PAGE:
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How to approach vehicles with a laundry list of needed repairs

Friday, June 2, 2017 - 07:00
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Whenever we get a vehicle in for one simple service and find a lot of other stuff that needs attention, any well-trained, reliable technician will make a list of the needed repairs for the customer, putting the safety-related ones at the top — loose front end parts, failing brakes, expired or worn out or expired tires, and so on.  The caveat is that if a customer is shocked by a large estimate of needed repairs they didn’t expect, they’ll tell all their friends your shop tried to sell them the moon. And today, it doesn’t take many needed repairs to produce an estimate that climbs off the chart above what some customers can afford to have done. Even if they can afford the repairs, some savvy customers will opt to get a second opinion, so honesty is always key when making a list like that.

Show and tell is the best way to handle those situations. And your communication skills must peak in situations like this. Someone has quoted Einstein as having said, “If you can't explain it to a six-year-old, you don't understand it yourself.” And we all know some customers are sharper than others when it comes to absorbing what you’re telling them.

This canteen green Pathfinder hadn’t darkened our door before, but we had done numerous jobs for these folks on their other vehicles.

The other way the laundry list estimate goes is when they bring one with them when they come, and in my department, we get that regularly. These folks are typically the busy drivers who have been putting off first one repair and then another one for quite a few thousands of miles and then they’ll decide they want all those problems handled all at once. And some of their repairs aren’t quick and easy, either.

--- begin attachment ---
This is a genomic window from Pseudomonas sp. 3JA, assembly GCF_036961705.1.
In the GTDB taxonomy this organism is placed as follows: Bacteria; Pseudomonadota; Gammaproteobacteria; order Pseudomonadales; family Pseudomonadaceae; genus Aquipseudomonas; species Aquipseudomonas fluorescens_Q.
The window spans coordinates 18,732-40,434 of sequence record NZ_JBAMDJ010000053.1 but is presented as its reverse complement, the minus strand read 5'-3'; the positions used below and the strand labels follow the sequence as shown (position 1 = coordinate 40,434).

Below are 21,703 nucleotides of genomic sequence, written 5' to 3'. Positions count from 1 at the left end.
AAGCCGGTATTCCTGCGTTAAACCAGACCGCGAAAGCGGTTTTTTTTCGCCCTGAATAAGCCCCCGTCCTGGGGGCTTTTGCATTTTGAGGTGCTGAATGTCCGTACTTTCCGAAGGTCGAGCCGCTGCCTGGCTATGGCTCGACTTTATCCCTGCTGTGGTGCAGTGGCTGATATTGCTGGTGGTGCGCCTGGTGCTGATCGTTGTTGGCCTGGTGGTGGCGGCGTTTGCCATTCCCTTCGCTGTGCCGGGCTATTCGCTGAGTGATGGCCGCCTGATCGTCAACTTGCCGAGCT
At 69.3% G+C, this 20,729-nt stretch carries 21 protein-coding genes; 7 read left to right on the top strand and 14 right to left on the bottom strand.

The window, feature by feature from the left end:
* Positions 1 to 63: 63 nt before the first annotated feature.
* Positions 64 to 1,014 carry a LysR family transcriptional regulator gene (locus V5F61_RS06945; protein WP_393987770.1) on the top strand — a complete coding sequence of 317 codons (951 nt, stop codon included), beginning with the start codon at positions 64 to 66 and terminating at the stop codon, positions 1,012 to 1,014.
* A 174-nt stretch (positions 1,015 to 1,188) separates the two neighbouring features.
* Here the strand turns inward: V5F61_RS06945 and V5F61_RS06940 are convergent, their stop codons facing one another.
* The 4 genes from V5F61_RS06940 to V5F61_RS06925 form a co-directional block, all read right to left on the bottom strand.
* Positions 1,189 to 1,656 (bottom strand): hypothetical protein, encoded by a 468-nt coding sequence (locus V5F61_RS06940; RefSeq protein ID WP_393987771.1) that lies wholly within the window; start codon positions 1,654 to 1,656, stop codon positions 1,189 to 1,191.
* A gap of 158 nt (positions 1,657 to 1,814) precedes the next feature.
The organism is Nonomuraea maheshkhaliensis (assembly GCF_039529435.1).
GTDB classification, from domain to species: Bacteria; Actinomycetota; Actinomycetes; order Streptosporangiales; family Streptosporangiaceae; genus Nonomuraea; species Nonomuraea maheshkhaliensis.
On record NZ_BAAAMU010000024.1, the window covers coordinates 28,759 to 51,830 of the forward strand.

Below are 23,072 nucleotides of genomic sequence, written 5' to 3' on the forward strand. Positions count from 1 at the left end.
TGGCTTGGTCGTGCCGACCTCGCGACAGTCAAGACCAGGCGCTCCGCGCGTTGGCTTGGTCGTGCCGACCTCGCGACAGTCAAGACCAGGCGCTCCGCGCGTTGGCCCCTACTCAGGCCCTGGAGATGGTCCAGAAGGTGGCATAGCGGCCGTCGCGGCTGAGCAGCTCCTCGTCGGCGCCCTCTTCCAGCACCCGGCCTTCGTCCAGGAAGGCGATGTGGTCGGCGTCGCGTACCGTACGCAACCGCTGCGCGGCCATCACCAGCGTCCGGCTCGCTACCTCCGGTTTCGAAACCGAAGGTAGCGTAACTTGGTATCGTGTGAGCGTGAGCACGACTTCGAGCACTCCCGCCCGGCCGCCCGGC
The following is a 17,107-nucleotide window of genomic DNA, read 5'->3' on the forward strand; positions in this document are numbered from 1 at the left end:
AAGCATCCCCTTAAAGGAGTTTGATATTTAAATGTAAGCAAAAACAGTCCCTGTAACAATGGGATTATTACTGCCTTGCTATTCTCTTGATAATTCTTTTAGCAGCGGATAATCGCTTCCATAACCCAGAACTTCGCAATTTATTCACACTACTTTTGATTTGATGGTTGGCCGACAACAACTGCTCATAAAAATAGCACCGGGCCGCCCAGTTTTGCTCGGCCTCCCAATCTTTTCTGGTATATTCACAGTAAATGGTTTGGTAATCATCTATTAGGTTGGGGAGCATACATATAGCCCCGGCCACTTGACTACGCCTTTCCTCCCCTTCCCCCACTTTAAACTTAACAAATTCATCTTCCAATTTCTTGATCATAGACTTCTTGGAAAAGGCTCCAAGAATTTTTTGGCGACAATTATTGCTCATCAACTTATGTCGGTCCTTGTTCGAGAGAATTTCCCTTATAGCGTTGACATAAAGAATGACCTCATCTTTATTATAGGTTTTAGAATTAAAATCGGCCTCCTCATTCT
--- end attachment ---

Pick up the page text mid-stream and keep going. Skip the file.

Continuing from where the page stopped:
One of the recent ones we got was a 2005 F-150 with an inoperative moon roof that was stuck in the open position, no taillights, inoperative outside rearview mirrors and an erratic gas gauge. That same day we got a 2009 Chevy C2500 with a “fix whatever you find wrong” order, and there was quite a lot we had to do to that one. Then there was the 2005 Nissan Pathfinder with a laundry list that was a knuckle-busting adventure from beginning to end.

Happy customers

This family loves the work we do, and they tend to bring us most of it, but this was the first time we had ever seen the Pathfinder, which had 185,654 miles on the odometer. On the phone, the owner told me the instrument cluster was acting crazy, and I figured that’s all she wanted done initially, but then by the time her husband got there with it, she also wanted the heater core replaced – what an afterthought that was! It had long ago been bypassed.

As for the instrument cluster, it was doing wacky things. The temp gauge, the tach and the speedometer would come and go, and the brake, ABS and VDC warning lights would flash on and off just as randomly. The scan revealed a network code or two, but not much else. One thing we did notice is that the cluster couldn’t communicate during the dead-needle times. Filing that away mentally, I had Thomas launch into the heater core job.

In the meantime, the two other laundry-list vehicles rolled in. That 2009 2500 series Silverado mentioned earlier had been neglected for many a mile and year, with StabiliTrak and Tire Pressure Monitor messages, a gaggle of inoperative and busted lights and inoperative door locks. The 2005 F-150 was one a police officer brought in with an inoperative moon roof, tail lamps that didn’t work and a squirrely gas gauge.

The 2009 Silverado’s “StabiliTrak” problem called for this steering angle sensor, which wasn’t such a terribly bad job, but it took several wrenches and most of an hour to get it done. The Silverado’s door lock switch had been wet, and when we replaced it we got two operative locks – it’d need door lock actuators on two doors.

The Silverado wasn’t all that interesting, except for the StabiliTrak message displayed on the cluster. The DTC and the troubleshooting led to the replacement of the steering angle sensor, which was fairly involved because of the rusty, dusty fasteners. Robert jerked the steering column out, put it in a vise, and did the surgery – that took care of the StabiliTrak. The rest of the repairs were fairly straightforward, but we did need to mount a couple of universal tag lights in the rear bumper – you can get a traffic ticket in these parts if your tag lights are out. We also replaced the busted CHMSL/Cargo lamp assembly. We replaced the driver-side power door lock switch for corrosion, but then found two of the four door-lock actuators were dead, along with two of the tire pressure monitor sensors.

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